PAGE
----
By Jubin Katiraie
A top Treasury Department official told a Congressional subcommittee on Tuesday that the US has been very clear with Europe about the “significant risks” of providing Iran with a special mechanism to facilitate trade.
US Treasury undersecretary Sigal Mandelker, the head of Treasury’s Office of Terrorism and Financial Intelligence (TFI), told the House Appropriations Subcommittee on Financial Services that the government continues “to maximize economic pressure on Iran to combat its weapons proliferation, terrorism, and regionally destabilizing activities”.
Mandelker explained to the politicians present that the Treasury has formed a unit called The Iran Finance Fusion Cell to help expand on the TFI’s knowledge of Iran’s malign activities and figure out new ways to take action against Iran and the illicit actors it supports.
She then detailed what the US has done since the reimposition of sanctions against Iran in November 2018, following the US withdrawal from the 2015 nuclear deal, explaining that there are currently 927 entities, individuals, vessels, and aircraft on the US sanctions list.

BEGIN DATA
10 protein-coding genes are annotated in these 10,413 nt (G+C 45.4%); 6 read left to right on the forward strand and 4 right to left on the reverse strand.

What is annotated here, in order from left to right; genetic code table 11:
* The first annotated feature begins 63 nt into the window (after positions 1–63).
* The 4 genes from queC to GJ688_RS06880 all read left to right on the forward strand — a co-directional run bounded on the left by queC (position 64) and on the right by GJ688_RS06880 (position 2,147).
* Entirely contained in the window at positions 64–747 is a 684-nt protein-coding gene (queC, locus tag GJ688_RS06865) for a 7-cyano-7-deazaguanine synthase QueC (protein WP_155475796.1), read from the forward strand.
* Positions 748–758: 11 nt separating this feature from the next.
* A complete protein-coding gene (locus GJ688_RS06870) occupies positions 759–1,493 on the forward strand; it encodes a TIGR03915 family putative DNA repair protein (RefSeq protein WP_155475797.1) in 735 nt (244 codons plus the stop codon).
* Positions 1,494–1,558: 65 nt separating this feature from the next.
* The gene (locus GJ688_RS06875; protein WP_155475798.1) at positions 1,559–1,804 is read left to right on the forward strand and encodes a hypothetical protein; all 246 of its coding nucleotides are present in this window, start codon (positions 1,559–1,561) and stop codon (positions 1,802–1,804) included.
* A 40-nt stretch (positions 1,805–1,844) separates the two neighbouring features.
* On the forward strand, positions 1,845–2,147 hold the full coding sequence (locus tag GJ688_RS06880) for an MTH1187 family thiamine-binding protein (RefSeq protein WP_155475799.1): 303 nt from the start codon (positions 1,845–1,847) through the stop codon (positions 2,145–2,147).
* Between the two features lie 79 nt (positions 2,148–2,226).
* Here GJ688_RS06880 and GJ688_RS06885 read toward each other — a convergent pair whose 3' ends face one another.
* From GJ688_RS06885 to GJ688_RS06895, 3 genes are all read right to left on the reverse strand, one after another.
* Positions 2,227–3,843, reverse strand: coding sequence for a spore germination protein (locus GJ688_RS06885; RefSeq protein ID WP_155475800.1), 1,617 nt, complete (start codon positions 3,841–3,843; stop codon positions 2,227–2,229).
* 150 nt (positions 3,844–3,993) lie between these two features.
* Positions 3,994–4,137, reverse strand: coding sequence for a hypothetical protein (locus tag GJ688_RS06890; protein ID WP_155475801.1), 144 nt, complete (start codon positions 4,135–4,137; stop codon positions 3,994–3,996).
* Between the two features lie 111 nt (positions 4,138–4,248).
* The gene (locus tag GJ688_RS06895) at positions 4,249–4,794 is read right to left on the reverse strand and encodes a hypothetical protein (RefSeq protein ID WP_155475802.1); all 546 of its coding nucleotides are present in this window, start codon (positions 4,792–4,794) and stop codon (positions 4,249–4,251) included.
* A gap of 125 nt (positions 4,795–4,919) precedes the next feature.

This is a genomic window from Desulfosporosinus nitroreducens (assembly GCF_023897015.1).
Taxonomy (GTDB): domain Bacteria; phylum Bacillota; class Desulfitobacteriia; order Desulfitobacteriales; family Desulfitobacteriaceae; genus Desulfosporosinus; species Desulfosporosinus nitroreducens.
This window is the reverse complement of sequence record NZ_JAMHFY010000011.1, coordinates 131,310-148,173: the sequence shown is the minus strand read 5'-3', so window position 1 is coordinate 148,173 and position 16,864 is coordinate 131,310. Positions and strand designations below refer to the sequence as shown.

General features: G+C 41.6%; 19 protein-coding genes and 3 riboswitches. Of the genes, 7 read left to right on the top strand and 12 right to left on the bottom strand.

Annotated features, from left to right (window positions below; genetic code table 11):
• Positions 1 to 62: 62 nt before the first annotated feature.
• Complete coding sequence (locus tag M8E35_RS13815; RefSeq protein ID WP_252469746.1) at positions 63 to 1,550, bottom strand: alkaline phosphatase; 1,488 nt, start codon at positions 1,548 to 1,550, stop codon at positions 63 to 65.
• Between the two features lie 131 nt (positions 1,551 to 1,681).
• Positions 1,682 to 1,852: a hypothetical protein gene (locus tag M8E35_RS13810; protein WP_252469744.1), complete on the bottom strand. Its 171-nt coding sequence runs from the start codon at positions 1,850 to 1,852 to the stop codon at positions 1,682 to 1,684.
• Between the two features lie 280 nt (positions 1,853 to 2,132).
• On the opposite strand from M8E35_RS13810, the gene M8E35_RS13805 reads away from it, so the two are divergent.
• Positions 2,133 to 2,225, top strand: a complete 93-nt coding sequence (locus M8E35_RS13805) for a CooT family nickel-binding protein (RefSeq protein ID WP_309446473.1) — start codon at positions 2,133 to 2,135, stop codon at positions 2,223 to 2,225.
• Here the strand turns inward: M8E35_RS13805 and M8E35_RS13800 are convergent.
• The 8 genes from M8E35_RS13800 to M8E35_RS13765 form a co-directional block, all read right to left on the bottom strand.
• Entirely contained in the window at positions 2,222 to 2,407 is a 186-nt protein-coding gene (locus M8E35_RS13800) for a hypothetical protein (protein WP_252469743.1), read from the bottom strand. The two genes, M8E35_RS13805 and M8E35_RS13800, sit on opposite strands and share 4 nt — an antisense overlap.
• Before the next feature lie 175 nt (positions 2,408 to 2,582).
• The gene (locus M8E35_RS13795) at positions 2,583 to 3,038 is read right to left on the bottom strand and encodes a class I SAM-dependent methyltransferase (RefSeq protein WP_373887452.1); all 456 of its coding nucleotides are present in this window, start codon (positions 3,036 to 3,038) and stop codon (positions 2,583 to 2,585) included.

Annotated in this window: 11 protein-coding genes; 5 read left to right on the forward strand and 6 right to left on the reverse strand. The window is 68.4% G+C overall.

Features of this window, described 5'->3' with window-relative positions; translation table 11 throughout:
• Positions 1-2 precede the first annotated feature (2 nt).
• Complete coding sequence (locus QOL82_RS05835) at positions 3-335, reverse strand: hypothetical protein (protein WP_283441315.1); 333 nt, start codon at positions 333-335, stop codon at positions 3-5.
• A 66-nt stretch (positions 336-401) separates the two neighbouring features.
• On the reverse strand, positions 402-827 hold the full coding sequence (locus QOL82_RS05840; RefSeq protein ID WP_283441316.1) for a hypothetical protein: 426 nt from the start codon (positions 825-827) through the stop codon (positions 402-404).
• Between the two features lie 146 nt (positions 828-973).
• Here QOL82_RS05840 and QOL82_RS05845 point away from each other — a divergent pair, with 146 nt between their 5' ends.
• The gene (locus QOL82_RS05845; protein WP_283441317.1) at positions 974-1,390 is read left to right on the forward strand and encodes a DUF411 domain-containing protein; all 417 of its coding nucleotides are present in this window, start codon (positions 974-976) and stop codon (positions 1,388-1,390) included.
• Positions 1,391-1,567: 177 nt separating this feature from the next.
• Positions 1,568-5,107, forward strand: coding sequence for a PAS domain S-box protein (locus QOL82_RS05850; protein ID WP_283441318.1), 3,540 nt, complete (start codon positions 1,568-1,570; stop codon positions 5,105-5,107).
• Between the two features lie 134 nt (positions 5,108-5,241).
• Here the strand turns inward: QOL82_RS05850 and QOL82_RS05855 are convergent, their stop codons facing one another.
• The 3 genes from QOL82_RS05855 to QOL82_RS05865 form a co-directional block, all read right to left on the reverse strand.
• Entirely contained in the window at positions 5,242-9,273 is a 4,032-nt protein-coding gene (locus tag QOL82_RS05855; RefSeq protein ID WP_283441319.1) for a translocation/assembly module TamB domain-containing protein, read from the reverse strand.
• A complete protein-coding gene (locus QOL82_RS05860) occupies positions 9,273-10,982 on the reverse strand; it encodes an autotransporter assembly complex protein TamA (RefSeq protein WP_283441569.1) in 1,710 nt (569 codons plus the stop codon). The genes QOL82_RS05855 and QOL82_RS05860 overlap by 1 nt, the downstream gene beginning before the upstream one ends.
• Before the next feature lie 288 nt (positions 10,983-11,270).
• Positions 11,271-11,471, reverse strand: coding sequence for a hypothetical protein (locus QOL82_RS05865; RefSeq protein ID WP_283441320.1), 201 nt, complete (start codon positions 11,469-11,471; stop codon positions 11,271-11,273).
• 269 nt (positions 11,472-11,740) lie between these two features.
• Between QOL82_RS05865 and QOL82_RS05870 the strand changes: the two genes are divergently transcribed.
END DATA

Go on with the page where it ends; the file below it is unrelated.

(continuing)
However, Europe has taken a different approach by remaining in the deal, otherwise known as the Joint Comprehensive Plan of Action (JCPOA). This involves trying to appease Iran and provide them with the financial benefits of the nuclear deal without violating US sanctions through the use of a Special Purpose Vehicle to facilitate barter trade and eliminate banking transactions. If this sounds like an unwinnable task, that’s because it is.
In January, following months of debate Europe announced the Instrument in Support of Trade Exchanges (INSTEX), which would facilitate the barter trade. However, many experts are saying that the EU will not make INSTEX operational until Iran has met the anti-money laundering (AML) and anti-terrorist financing (CFT) demands of global financial watchdog, the Financial Action Task Force (FATF).
Iran has yet to do that, with some officials indicating that they want Europe to allow trade first, and have already missed their February deadline. If Iran misses their final June deadline, FAFT will blacklist Iran and its economic situation will get worse.
Mandelker told the subcommittee: “We have engaged extensively with European countries on the significant risks of launching a special purpose vehicle for a country that has repeatedly failed to adopt international AML/CFT safeguards.”
The fact is that INSTEX still violates US sanctions, even if the White House has yet to explicitly say it, so the US is cautioning Europe against doing business with Iran.